He said, “I was in Brazil in 1987 for a competition and before you leave the hotel, they will tell you to keep your jewellery safe before going to practice in the beach; they could cut off your hand just to get your hand chain.
“That is what you get when the poor outnumber the rich like you have in Brazil. The favelas are like ghettos where the drug dealers hold sway. The police cannot stop them. This can pose a risk to visitors during the World Cup.”
Football analyst, Adeniran Ogunsanya (jnr), said the turmoil in Brazil was an internal issue, adding that Nigerians should concentrate on ensuring a successful World Cup outing for the Eagles.
He said, “We are yet to see how successful the tournament would be but I think there would be necessary arrangements to make it a success. What should concern us is how our team performs and not meddling in the internal problems of Brazil.
“The World Cup is an international event and once the tourists begin to arrive, security will be tight and they will be well protected. It’s a domestic problem but the people are using the World Cup to show that citizens are not happy.
“I think they (protesters) should have said this when they were bidding for the World Cup. There may be violence in some areas but there will be adequate security in match venues and where foreigners will be.”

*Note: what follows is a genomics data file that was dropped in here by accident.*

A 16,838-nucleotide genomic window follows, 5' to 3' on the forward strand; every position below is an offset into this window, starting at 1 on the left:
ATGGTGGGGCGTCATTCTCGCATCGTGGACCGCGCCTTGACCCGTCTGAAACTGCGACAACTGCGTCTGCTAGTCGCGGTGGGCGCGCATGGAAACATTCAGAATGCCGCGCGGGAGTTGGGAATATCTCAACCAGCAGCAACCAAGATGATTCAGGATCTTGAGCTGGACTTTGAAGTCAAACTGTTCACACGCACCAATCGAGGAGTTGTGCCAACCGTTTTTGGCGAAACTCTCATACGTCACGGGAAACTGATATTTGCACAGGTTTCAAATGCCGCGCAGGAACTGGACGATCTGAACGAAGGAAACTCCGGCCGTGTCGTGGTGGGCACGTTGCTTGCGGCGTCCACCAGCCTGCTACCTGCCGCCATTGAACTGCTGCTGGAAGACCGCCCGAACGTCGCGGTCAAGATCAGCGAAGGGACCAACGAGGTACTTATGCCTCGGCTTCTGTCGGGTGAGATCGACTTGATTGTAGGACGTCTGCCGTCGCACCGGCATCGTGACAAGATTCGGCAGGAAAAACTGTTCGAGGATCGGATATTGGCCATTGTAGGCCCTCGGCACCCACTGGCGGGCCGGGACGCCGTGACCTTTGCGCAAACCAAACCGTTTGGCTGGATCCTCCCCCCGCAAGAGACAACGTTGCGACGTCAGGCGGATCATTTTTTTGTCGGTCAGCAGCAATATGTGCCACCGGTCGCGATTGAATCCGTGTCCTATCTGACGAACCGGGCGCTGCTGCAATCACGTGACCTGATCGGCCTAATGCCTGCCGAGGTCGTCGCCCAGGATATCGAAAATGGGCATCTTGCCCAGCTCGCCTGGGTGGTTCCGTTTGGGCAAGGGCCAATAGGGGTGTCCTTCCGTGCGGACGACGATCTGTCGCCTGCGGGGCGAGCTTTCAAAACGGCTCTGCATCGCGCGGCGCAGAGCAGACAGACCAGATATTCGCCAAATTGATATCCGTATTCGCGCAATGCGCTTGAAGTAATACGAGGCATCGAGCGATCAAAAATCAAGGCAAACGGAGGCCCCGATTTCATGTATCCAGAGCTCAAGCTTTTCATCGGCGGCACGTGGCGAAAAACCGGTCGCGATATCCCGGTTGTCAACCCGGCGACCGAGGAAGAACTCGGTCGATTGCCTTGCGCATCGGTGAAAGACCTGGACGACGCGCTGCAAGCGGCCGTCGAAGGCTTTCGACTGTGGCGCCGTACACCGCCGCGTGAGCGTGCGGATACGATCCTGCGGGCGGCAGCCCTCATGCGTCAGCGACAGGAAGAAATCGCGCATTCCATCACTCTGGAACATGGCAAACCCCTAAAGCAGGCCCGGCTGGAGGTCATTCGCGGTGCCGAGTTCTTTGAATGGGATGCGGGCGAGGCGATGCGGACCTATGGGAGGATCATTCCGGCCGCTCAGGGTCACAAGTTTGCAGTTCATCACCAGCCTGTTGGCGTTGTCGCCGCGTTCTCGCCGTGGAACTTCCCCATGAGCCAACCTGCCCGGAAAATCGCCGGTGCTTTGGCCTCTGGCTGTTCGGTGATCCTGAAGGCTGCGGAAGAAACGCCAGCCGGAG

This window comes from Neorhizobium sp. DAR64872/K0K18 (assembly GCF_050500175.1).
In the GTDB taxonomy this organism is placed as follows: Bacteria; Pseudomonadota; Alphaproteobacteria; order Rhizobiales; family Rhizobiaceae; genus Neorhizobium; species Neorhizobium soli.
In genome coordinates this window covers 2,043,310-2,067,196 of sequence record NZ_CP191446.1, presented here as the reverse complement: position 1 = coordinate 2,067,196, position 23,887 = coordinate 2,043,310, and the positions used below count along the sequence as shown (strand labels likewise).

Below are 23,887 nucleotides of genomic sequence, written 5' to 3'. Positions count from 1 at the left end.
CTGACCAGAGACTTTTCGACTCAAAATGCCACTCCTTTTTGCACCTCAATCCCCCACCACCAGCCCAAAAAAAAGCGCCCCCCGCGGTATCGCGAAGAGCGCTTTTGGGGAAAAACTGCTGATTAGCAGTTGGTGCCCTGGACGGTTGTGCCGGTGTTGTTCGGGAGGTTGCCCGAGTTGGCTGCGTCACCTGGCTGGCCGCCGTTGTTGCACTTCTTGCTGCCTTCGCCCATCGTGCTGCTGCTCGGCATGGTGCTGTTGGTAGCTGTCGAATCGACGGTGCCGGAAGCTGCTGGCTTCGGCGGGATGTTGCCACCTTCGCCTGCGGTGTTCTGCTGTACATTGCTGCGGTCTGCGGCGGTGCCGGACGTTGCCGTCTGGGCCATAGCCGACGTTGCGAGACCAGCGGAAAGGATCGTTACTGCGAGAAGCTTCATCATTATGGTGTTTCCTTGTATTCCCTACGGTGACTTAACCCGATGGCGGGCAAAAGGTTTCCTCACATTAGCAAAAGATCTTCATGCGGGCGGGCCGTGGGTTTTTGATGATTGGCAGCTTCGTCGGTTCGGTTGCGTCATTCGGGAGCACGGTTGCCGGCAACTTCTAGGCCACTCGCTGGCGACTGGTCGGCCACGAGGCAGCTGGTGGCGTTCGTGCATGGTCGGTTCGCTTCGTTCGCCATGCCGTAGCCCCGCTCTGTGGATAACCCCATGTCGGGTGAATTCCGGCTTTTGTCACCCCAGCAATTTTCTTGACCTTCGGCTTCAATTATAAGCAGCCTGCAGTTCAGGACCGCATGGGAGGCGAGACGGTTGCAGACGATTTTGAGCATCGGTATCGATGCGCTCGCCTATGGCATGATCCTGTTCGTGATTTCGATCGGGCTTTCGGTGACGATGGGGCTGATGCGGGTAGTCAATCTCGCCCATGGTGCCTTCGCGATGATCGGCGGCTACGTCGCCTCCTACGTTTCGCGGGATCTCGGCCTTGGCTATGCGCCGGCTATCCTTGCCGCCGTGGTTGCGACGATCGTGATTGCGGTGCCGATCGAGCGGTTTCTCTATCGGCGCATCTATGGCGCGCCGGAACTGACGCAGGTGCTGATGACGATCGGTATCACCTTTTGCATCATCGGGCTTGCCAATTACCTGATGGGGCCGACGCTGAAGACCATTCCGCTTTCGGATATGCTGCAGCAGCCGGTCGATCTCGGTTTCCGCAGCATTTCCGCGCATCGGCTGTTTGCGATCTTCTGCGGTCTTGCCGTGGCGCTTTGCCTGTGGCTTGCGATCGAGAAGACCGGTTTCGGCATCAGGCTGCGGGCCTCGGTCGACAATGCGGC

Nigeria Football Federation vice-president, Mike Umeh, said, “I will not say that this is a very big challenge to them (Brazilians). I think the people should sit down and sort it out with their government.”
Former Nigeria junior international, Jide Oguntuase, believes FIFA will cover up the lapses of the host nation.
“FIFA will not want to fail, so they will cover up Brazil’s lapses. The time given for the completion of stadiums was not met yet FIFA didn’t name new hosts. It means they want Brazil to host it,” Oguntuase, a member of the Golden Eaglets squad at the 1989 U-17 World Cup, said.
“Where there is a high rate of poverty, there is bound to be security problems. They may not be guaranteed 80 per cent security because of the rate of the poor people. These poor people may want to even steal from visitors to the country during the competition.”